The reduction runs across a wide spectrum of operations, cutting back not only alleged high-profile missions such as assassinations and detonations at Iranian missile bases, but also efforts to gather firsthand on-the-ground intelligence and recruit spies inside the Iranian program, according to the officials. (Karl Vick, Mossad Cutting Back on Covert Operations Inside Iran, Officials Say, March 30 2012.)

Without evidence, Israel has casually been accusing Iran of being responsible for bomb attacks perpetrated recently in Thailand and India, which claimed no lives but wounded 5 people. Rightfully so, these bombings were qualified as terrorist attacks.

However, in the TIME report cited above, assassinations and bomb attacks committed by Israel in Iran are not considered to be bona fide terrorist acts. A clear case of double standards.

The article focuses on the alleged reason for the cutbacks, namely the unfortunate consequences of the bombings and assassinations on Israel's "public image". While the reports acknowledges that the Mossad has been involved in assassinating Iranian nationals, among others, and committing bombings on Iranian soil, the criminal nature of these actions is never acknowledged:

Iranian intelligence already has cracked one cell trained and equipped by Mossad, Western intelligence officials earlier confirmed to TIME. The detailed confession on Iranian state television last year by Majid Jamali Fashid for the January 2010 assassination by motorcycle bomb of nuclear scientist Massoud Ali Mohmmadi was genuine, those officials said, blaming a third country for exposing the cell.

In that case, the public damage to Israel was circumscribed by the limits of Iran's credibility [...]

But that could change if the Islamic Republic produced a captured Israeli national or other direct evidence – something on the lines of the closed circuit video footage and false passports that recorded the presence of Mossad agents in the Dubai hotel where Hamas arms runner Mahmoud al-Mabhouh was found dead in his room in January 2010.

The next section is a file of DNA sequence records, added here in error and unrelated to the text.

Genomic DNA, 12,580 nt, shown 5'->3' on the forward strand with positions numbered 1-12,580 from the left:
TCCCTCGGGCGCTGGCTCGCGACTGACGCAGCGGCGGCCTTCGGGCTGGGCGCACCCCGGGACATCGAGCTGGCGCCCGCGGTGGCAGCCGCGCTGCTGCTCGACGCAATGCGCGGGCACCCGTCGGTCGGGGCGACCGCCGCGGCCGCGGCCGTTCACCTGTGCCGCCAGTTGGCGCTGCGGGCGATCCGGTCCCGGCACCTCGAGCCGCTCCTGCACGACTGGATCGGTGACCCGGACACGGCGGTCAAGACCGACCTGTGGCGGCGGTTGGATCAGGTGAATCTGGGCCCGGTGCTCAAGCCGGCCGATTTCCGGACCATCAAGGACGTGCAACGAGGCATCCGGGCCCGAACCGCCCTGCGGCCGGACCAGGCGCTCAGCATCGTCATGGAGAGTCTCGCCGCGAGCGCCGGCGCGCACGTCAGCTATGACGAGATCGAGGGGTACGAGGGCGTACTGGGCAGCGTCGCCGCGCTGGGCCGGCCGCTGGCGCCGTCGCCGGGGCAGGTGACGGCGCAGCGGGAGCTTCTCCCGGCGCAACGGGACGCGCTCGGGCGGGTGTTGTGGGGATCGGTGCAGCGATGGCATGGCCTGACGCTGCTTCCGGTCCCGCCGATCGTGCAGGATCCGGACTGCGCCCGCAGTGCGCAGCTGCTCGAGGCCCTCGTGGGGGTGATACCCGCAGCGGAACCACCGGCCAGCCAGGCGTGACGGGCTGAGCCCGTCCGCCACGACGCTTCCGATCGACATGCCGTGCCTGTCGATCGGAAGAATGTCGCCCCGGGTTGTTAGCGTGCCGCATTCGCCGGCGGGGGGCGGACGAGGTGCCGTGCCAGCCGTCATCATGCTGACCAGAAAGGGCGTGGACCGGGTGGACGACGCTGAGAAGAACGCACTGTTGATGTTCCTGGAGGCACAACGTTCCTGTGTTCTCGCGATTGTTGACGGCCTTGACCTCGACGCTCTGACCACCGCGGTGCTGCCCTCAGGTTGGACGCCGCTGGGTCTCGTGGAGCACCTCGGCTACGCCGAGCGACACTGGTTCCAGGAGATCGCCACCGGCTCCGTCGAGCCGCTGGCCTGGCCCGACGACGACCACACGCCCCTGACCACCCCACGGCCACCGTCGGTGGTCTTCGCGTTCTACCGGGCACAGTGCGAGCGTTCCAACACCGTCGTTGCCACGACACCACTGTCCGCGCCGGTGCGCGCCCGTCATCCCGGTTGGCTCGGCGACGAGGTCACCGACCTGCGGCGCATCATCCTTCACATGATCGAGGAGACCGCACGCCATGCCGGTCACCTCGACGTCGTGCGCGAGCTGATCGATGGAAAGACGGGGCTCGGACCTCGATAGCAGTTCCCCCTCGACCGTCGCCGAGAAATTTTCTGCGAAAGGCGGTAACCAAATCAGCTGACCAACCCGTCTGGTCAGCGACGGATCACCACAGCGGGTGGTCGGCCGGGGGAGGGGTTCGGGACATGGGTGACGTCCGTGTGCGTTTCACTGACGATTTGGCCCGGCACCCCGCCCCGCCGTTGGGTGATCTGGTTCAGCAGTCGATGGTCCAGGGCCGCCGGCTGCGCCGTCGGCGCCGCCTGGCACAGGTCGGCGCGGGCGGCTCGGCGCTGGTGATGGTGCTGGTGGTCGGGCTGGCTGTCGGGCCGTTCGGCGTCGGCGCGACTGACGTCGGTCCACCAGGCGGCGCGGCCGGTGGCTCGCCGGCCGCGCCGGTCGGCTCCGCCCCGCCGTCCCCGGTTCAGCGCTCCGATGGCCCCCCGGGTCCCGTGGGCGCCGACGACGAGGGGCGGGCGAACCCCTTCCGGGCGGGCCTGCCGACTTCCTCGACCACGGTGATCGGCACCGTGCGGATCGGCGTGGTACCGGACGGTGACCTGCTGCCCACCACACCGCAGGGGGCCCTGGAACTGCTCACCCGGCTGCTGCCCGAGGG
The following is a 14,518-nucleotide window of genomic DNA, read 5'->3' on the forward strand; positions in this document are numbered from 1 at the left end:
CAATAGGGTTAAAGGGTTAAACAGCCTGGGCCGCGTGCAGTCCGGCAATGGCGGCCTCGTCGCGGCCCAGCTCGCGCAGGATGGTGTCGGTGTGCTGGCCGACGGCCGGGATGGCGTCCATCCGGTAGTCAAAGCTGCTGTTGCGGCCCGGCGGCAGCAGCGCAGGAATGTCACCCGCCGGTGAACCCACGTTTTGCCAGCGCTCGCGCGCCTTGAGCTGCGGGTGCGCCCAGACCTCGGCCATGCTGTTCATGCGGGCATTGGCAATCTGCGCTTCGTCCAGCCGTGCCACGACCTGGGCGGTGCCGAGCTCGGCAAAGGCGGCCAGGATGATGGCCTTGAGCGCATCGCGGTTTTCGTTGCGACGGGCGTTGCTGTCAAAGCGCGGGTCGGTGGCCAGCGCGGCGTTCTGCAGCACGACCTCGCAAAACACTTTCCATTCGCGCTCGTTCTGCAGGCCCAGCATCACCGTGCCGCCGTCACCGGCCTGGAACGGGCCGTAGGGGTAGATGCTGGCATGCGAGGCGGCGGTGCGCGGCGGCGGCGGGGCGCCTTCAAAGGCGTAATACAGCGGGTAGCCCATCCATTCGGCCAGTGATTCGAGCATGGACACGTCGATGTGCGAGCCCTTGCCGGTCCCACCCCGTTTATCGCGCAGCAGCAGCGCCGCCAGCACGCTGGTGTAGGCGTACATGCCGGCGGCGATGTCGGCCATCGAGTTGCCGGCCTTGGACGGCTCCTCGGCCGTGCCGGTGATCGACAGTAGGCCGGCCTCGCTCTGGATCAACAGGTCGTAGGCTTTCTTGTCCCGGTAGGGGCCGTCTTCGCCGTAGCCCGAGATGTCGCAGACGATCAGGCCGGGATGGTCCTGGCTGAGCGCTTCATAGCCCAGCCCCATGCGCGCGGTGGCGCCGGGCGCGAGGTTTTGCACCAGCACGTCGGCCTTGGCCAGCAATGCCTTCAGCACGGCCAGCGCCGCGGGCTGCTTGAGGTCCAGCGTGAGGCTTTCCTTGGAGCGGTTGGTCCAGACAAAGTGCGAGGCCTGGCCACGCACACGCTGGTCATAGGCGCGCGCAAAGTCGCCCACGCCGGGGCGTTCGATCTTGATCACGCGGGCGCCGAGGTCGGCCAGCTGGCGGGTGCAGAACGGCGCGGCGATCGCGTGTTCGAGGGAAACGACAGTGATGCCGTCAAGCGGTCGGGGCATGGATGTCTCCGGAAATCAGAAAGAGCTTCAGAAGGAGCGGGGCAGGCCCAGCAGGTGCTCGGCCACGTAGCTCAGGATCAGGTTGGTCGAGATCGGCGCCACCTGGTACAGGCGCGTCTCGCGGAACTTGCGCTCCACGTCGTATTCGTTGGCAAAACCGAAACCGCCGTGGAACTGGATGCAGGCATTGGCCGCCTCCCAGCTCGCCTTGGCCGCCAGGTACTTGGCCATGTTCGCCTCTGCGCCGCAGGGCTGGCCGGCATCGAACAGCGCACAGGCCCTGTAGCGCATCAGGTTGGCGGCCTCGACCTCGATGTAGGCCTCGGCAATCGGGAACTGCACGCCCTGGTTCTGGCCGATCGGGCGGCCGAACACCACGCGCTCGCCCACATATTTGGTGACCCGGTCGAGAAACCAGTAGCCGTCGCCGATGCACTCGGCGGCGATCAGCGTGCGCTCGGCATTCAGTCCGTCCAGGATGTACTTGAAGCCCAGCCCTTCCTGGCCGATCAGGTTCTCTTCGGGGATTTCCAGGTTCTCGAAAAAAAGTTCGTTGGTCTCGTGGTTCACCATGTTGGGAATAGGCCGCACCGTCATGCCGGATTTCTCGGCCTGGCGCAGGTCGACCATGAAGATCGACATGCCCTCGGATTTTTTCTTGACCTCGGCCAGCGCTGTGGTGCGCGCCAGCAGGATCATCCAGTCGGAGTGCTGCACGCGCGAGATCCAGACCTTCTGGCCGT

Some warn that the assassinations already run that risk. After the most recent killing, of nuclear scientist Mostafa Ahmadi-Roshan in January, the United States "categorically" denied involvement in the death and issued a condemnation. Western intelligence officials say he was at least the third Iranian scientist killed by Mossad operatives, who lately are running short of new targets, according to Israeli officials [...] (Ibid.)

On the other hand, in a TIME article related to the bombings targeting Israeli nationals in India and Thailand and which were blamed on Iran, TIME was adamant on the definition of terrorism:

To be fair, there is no internationally agreed-upon definition of terrorism. But when bombs start going off, no parsing of words or twisting of definitions is going to stop people from concluding that terrorism has taken place. (Robert Horn, Thai Tourism Sector Must Face, Not Dismiss, the Threat of Terrorism, February 20, 2012.)

Israeli "terrorist team" arrested in Iran

These conflicting reports pertaining to the number of secret operations in Iran might be an indication that Israel and the U.S. are bluffing and leaking information as part of a psychological operation (PsyOp). But on April 10, the Iranian government claimed to have arrested an Israeli-backed terrorist team, without giving much detail:

The officials alleged the terrorists were funded and sponsored by Israel and were planning to attack nuclear scientists and nuclear sites in the country. The terror plan was foiled, the ministry officials were quoted by the state-run Islamic Republic News Agency (IRNA) as saying. (Stephen Manual, Israel-backed terrorist team arrested in Iran, All Voices, April 10, 2012.)

The alleged terror plan acknowledged by Tehran is broadly consistent with the covert operations detailed in the TIME. But the Iranians could also be bluffing.

If it is true and the Islamic Republic "produced a captured Israeli national or other direct evidence", as mentioned in the TIME report, this could expand the "limits of [Tehran's ] credibility." And that, could in turn, backlash on  Israel's "public image".